From “unprecedented” flooding in the UK and South America to deadly tornadoes in the U.S. to record-breaking heat in Australia, the effect of man-made climate change on extreme weather is on display across the globe as 2015 draws to a close.
Scientists have long warned that human-caused climate change increases both the likelihood and intensity of so-called extreme weather events, which include torrential rainfall, superstorms, and droughts.
This year, the natural phenomenon known as El Niño is making the effects of man-made climate change worse, according to experts. And in reverse, climate change is exacerbating El Niño. As Common Dreams reported earlier this year, temporary warming of surface waters in the Pacific, known as El Niño, drives dramatic shifts in rainfall, temperature, and wind patterns worldwide, and can last for months or even years. In fact, Oxfam has warned, the warming of the oceans as a result of climate change may double the frequency of the most powerful El Niños.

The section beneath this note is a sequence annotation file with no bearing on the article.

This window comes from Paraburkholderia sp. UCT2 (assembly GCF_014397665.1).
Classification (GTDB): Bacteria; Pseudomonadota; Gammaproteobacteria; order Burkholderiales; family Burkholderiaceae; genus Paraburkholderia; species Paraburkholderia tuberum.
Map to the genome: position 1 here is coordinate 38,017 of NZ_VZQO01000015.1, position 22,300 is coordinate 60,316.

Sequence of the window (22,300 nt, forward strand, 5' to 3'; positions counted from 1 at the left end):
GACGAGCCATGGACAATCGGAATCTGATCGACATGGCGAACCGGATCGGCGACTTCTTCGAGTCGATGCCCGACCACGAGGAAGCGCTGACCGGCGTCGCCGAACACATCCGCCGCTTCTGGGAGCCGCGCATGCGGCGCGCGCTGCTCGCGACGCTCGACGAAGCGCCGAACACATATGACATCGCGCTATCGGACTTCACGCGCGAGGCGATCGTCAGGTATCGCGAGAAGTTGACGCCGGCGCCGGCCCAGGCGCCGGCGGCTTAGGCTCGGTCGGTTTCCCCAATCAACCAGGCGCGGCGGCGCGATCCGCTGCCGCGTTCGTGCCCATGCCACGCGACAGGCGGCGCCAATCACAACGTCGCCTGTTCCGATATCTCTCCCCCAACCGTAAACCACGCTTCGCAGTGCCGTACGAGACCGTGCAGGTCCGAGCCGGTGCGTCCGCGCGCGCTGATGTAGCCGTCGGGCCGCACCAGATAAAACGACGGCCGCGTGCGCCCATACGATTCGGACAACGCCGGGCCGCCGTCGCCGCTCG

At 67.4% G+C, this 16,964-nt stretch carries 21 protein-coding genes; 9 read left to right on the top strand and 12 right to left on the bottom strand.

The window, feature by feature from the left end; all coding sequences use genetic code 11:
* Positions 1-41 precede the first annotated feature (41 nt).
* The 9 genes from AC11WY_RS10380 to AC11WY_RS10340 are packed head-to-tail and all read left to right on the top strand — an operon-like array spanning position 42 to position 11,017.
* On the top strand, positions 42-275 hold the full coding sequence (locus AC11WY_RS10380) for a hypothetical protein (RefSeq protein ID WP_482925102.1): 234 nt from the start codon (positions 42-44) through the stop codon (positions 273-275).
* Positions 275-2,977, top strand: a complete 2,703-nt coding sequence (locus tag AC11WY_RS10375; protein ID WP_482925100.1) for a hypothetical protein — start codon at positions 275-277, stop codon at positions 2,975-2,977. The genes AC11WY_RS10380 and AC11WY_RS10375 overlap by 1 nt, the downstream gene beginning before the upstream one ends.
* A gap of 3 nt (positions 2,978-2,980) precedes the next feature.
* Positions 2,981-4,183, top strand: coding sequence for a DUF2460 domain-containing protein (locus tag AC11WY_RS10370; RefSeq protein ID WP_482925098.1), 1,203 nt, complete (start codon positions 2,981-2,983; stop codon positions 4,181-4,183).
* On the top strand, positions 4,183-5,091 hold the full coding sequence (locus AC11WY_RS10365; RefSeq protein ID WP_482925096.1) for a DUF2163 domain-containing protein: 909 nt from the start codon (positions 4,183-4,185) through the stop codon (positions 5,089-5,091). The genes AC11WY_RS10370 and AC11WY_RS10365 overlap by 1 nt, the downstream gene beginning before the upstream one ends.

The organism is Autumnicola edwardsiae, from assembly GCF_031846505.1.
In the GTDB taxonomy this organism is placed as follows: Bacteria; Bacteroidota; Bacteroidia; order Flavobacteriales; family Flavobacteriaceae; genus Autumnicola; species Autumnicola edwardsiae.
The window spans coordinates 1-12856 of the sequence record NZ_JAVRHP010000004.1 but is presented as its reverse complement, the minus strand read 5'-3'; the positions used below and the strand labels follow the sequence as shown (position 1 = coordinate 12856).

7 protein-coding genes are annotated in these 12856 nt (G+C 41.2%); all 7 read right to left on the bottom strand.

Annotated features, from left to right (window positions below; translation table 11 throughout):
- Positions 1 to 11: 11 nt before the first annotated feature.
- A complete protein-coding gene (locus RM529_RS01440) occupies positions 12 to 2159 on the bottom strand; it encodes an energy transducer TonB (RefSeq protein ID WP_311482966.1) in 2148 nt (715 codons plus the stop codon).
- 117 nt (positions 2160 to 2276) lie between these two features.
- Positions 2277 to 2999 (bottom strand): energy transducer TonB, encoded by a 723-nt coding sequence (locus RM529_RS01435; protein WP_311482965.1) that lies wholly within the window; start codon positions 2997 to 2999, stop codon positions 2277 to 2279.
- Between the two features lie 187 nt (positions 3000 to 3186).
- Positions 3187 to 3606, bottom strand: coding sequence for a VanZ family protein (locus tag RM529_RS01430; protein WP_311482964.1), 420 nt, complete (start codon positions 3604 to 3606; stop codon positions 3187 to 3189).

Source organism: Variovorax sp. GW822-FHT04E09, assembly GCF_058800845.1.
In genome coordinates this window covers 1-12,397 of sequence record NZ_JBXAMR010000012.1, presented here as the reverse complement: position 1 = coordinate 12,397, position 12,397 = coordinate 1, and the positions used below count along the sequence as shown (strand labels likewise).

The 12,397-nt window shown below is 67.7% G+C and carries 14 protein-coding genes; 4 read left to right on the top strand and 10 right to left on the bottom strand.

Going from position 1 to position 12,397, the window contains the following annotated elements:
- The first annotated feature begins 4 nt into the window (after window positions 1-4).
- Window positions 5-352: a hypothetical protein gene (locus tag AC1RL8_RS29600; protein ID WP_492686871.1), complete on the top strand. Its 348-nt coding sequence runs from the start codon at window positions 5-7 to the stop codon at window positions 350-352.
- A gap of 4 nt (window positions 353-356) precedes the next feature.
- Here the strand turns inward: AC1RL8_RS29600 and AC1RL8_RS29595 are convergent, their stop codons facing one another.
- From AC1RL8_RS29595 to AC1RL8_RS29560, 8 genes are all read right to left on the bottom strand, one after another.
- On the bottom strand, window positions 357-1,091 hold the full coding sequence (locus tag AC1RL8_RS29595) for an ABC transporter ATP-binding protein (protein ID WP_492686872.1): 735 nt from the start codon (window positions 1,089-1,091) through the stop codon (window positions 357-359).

“The specifics of what’s happening where El Niño, Arctic dynamics, and underlying warming meet are, in a word, complex, and scientists are actively discussing how things might play out,” wrote Erika Spanger-Siegfried of the Union of Concerned Scientists last week. “But the collective bottom line recognizes that global warming plays a role.”
On the ground across the world, the effects have been dire.
Hundreds have been evacuated in the wake of “biblical” flooding across northern England, while The Independent reports on Monday that UK officials “were warned by the Government’s own climate change advisers that they needed to take action to protect the increasing number of homes at high risk of flooding—but rejected the advice.”
The Daily Mail reports that Labour Party official and MP for flood-hit Leeds Central Hilary Benn said the flooding showed that the debate about climate change is over.
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